• On April 12, 2020, at 2:22 a.m., the Nantucket Fire Department responded to a fatal electrical fire in a single-family home. An unspecified short circuit arc in the living room started the fire. The victim was a 27-year old man. The home did not have any smoke alarms. The building did not have sprinklers and damages were estimated to be $389,548.
  • On August 2, 2020, at 4:30 p.m., the Worcester Fire Department responded to a fatal electrical fire in a single-family home. An unspecified electrical malfunction in an office in the home started the fire. The victim was a 50-year old man. One firefighter was injured at this fire. It was undetermined if the home had any smoke alarms but it did not have sprinklers. Damages from this fire were estimated to be $207,000.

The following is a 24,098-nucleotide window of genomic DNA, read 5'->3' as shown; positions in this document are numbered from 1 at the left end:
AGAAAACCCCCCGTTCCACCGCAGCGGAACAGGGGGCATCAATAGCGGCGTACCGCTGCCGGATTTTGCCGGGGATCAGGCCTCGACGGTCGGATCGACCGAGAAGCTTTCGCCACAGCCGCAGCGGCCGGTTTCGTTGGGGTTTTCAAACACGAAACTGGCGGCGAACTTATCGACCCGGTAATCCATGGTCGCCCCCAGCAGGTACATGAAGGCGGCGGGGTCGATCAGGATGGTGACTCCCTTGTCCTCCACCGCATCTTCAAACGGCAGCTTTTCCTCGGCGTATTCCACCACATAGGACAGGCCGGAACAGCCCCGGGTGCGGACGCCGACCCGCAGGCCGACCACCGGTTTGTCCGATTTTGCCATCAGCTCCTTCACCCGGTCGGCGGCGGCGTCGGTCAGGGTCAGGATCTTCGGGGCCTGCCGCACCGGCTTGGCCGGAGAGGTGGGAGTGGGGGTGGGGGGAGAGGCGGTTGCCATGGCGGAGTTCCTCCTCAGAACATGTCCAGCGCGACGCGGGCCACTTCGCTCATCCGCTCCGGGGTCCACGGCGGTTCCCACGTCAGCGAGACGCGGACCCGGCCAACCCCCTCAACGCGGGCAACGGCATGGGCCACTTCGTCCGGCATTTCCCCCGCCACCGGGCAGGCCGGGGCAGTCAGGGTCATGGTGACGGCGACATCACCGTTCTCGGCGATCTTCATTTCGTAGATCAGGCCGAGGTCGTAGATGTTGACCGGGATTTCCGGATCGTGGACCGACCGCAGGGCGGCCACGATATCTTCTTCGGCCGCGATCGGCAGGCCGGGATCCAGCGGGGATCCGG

Avoid Using Extension Cords
Another frequent cause of fires is using extension cords. Avoid using them if possible, but remember they are for temporary use only and not designed to substitute for the wall outlet. Plug all heat-producing and major appliances like space heaters, irons, toasters and air conditioners directly into the wall outlet; otherwise, the safety mechanism provided by circuit breakers and fuses is nullified. Do not link extension cords together; each connection is another possible failure point.

  • Around noontime on July 14, 2020, the Cambridge Fire Department responded to an electrical fire in an 8-unit apartment building. Five (5) firefighters were injured at this fire started by an extension cord. The building did not have sprinklers and damages were estimated to be $600,000. The fire spread to a nearby building causing another $10,000 in damage.